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Руски дом

Play rugby in Russia and for Russia. Sports career in the historical homeland

The game with oval ball is going through a popularity boom in Russia. Huge interest in the game has been drawn due to participation of Russian national team in the Rugby World Cup in Japan in 2019. Matches were broadcast live on the federal sports channel and events from the World Cup appeared in the news of leading TV channels. Today Russian rugby players have become stars of TV screens. They receive invitations to evening shows and secular parties, they receive sports awards and conduct presentations.

At the same time Russian rugby is getting significantly strengthened in sports life of the country. For example, the elite Premier League has increased to 10 clubs since 2020. In the coming years the league will already consist of 12 clubs. Student leagues are being significantly expanded, and Rugby Academy has opened in Moscow, Sochi and Krasnoyarsk. In 2020 the separate tournament for the second national clubs begins. Every year Russia hosts more and more international competitions and tournaments, including European championships and European cups. The games began to take place in modern thousands of stadiums.

Decent conditions for achieving sports results are created for rugby players. Sportsmen fees are sufficient for a lifestyle above an average Russian lifestyle and comparable to Pan-European incomes. As a rule, clubs rent their players apartments, provide additional social bonuses. It is no accident that famous rugby players from Georgia, Ukraine, South Africa, New Zealand and Australia and other countries play in clubs in Russia. Moreover, in Russia there are coaches from Wales, South Africa and New Zealand. This suggests an internationally competitive working environment.

The team of Russia now occupies the 20th place in the world rating, but now there is a task to get close to 10 leading national teams and to join their number. Moreover, Russia intends to participate in all upcoming Rugby World Cups and is preparing an application to host the World Cup in 2027. Experts, including foreign, in one vote claim that the Russian sportsmen have enough data for successful game with the most titled teams. Young sportsmen lack experience and game practice. One of the most popular ways to strengthen their national teams is to naturalize players. This was the case for Japan and became a sensation of the 2019 Cup when it reached the quarter-finals of the championship. Notable number of naturalized players can be seen in the national teams of France and Spain. But in rugby, naturalization of players takes place by special rules. Players who were born in the territory of this country or whose direct relatives (grandparents, father and mother) were born in this country have the right to play for the national team. In the case of Russia, all those born in the Russian Empire or the USSR (except the republics of the Baltic States) fall under this category. Moreover, if there are direct kinship ties to the territory of the country for which the player stands, he has the right to retain his previous citizenship. One significant limitation: the player could not perform (and could not even be declared) for the national teams of other countries, including junior national teams (U18).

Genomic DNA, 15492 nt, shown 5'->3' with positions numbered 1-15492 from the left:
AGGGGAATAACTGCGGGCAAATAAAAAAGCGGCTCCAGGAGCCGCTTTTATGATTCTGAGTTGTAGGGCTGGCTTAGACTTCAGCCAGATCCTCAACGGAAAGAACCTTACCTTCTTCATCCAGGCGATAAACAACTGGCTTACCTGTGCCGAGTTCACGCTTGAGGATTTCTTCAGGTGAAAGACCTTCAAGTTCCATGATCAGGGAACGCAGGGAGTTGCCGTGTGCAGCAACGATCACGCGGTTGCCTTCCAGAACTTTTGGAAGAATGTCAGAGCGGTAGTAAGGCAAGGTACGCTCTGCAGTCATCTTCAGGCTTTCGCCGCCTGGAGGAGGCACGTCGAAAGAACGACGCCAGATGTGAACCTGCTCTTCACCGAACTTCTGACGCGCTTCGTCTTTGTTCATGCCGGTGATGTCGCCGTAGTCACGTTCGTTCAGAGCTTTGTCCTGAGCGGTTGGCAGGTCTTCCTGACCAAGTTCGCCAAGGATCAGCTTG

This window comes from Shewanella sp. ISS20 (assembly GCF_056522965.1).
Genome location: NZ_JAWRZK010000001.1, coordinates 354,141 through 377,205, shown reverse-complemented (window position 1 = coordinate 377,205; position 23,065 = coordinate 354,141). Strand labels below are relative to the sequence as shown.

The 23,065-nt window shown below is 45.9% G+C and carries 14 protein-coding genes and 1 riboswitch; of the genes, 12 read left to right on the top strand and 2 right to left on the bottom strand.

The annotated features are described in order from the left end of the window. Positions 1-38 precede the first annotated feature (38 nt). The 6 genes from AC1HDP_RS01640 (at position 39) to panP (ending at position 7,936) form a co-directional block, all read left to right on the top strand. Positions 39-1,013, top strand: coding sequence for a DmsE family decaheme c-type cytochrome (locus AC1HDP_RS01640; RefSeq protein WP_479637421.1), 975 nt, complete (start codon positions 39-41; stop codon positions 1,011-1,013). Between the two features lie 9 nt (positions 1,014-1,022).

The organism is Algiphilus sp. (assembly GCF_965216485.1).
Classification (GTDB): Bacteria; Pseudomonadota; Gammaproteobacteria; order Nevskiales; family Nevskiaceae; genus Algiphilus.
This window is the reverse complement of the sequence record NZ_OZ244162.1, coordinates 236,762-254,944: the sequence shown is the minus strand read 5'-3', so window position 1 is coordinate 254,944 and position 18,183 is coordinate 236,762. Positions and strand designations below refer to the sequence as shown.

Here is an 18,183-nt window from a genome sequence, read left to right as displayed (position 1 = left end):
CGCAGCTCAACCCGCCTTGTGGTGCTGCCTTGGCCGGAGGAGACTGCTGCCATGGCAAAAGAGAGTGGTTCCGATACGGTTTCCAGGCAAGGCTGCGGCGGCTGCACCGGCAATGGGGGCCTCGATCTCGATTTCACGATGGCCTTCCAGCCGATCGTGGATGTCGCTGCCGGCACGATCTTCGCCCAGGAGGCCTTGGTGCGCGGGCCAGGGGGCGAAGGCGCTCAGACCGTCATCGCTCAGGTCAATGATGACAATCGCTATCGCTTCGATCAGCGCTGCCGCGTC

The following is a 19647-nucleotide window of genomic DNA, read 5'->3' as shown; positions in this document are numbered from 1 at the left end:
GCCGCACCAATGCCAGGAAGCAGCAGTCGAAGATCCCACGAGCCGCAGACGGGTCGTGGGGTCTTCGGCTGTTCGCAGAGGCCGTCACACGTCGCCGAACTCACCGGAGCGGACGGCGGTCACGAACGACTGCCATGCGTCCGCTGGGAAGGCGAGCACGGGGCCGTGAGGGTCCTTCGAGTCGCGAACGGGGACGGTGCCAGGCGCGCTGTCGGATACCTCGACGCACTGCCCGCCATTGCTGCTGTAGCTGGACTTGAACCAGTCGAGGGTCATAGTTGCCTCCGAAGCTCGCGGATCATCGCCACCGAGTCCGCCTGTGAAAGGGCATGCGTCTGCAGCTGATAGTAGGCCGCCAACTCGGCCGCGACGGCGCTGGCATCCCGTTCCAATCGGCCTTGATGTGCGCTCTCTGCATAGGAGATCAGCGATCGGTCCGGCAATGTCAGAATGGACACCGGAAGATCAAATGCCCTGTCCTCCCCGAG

To play for national teams on the largest tournaments – it is worthy career of the athlete. With high competition to get to the national teams of the country on separate sports or for personal reasons some sportsmen change the sports citizenship and then become Olympic champions, world champions and achieve big successes at other competitions. For example, for Russia it is common practice among skaters, sportsmen in biathlon, rhythmic-sportive gymnastics, synchronous swimming, wrestling and other sports. For rugby the situation is different – in Russia on the contrary there are not enough players with good basic training and desire to realize themselves in rugby. Therefore, Russia invites compatriots to play rugby! It may be an unexpected but sensible career move for young rugby players that will lead to well-deserved big wins.


Detailed information and consultations: Pavel Fedorov (General Secretary of the Rugby Union of Russia); +7 (991) 113-47-20;